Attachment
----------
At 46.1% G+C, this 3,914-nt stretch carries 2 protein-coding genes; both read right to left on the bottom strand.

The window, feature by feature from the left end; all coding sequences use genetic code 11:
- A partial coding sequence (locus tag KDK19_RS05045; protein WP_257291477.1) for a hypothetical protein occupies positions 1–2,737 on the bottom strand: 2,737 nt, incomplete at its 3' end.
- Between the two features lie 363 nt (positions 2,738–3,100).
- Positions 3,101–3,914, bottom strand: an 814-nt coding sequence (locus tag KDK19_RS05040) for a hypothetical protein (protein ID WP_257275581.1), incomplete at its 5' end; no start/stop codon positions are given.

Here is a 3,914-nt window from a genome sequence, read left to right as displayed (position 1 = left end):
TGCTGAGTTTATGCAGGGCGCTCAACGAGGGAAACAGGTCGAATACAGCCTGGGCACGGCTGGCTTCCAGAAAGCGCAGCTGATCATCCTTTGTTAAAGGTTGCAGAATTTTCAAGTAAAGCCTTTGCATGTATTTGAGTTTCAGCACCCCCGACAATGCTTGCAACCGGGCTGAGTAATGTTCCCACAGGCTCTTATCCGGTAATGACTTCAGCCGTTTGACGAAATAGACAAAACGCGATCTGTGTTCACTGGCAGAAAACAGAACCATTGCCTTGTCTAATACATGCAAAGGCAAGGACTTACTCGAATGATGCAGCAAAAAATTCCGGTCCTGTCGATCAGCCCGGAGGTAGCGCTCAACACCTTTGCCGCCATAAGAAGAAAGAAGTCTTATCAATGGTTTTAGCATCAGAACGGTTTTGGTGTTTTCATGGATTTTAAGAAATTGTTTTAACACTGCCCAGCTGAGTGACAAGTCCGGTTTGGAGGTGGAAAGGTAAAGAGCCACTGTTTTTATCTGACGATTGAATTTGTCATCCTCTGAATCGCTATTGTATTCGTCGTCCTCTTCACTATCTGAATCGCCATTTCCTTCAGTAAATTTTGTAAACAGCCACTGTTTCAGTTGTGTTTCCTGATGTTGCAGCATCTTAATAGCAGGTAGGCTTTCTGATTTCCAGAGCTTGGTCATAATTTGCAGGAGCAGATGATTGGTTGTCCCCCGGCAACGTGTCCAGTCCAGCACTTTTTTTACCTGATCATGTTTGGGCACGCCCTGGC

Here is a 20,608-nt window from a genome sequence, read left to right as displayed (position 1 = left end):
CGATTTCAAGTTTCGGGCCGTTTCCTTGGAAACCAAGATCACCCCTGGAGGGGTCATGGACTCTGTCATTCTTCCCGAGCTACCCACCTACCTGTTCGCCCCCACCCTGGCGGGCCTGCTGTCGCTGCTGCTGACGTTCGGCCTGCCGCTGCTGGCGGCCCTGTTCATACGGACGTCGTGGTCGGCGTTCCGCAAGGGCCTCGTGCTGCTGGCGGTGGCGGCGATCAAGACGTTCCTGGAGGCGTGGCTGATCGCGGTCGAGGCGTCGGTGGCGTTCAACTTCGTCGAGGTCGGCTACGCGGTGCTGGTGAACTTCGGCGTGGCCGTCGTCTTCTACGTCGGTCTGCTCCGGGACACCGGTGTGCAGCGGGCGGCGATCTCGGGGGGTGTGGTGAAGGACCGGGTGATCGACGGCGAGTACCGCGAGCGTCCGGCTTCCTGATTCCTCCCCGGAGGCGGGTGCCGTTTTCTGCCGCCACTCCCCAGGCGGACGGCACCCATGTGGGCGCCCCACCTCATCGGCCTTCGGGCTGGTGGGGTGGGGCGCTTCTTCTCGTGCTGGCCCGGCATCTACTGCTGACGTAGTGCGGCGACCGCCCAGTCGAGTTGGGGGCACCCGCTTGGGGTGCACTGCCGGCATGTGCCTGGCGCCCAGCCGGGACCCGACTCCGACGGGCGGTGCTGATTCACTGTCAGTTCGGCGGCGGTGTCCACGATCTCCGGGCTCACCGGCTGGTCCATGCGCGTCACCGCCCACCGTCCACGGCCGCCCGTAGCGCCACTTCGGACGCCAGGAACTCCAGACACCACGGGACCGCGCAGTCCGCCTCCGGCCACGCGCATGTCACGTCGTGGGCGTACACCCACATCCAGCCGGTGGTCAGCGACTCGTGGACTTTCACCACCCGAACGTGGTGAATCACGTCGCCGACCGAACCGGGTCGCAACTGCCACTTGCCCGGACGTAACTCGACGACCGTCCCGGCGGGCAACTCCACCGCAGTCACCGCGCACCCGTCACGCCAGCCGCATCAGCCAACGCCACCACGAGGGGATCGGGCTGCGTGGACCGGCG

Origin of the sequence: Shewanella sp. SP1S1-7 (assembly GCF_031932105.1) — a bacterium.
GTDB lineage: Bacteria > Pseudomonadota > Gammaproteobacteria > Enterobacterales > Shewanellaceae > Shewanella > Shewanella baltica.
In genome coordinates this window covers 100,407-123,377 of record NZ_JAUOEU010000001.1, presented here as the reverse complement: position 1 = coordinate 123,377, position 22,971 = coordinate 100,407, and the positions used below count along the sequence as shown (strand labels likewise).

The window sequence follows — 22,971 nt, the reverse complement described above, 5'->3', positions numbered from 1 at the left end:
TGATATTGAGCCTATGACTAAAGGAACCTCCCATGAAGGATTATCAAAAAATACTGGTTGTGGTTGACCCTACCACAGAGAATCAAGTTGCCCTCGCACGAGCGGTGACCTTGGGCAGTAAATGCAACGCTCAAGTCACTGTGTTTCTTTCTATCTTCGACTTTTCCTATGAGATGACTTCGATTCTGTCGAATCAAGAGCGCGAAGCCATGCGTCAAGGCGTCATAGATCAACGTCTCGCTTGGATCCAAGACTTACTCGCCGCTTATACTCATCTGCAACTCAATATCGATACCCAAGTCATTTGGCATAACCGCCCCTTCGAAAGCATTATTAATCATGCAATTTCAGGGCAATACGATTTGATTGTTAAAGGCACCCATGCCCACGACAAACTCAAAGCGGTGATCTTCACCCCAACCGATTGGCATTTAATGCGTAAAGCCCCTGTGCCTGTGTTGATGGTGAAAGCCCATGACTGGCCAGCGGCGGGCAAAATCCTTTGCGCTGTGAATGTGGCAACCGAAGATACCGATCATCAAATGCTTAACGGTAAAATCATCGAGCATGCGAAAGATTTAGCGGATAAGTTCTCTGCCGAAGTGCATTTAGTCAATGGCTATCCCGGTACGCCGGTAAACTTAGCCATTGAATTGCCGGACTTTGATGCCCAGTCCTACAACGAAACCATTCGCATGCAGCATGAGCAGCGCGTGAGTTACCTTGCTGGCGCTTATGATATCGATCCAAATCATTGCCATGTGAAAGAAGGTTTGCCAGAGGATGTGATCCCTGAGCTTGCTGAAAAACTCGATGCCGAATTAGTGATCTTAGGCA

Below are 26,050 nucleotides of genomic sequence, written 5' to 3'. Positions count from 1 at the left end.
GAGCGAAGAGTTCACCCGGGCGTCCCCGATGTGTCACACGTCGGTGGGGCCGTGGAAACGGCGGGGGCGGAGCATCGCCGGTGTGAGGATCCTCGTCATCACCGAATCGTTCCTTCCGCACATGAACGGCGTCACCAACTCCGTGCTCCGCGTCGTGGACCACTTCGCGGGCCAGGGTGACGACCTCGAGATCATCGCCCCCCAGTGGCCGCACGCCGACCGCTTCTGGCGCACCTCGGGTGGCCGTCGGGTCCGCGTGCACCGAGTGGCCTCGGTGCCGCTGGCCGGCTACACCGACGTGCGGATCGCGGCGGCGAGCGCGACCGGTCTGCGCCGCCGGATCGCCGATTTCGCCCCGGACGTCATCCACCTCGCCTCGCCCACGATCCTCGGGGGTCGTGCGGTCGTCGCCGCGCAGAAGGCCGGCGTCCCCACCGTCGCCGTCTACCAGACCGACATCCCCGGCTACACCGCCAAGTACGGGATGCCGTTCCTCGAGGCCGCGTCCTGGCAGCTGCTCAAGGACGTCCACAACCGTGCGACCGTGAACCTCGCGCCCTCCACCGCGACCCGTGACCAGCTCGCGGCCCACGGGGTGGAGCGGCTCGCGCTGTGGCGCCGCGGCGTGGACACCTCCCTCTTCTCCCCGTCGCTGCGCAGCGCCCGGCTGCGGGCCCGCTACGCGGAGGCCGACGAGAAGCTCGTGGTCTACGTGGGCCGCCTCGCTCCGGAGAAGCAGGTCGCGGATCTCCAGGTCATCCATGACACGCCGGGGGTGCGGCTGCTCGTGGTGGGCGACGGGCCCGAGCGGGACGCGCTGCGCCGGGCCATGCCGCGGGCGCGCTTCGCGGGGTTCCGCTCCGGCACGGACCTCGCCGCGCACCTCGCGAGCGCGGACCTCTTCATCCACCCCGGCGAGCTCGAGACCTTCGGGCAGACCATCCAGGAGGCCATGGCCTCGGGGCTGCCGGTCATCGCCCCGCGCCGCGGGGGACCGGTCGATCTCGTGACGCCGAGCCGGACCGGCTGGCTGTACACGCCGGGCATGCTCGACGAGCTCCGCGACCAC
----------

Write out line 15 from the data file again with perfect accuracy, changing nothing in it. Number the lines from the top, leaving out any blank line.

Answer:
Below are 26,050 nucleotides of genomic sequence, written 5' to 3'. Positions count from 1 at the left end.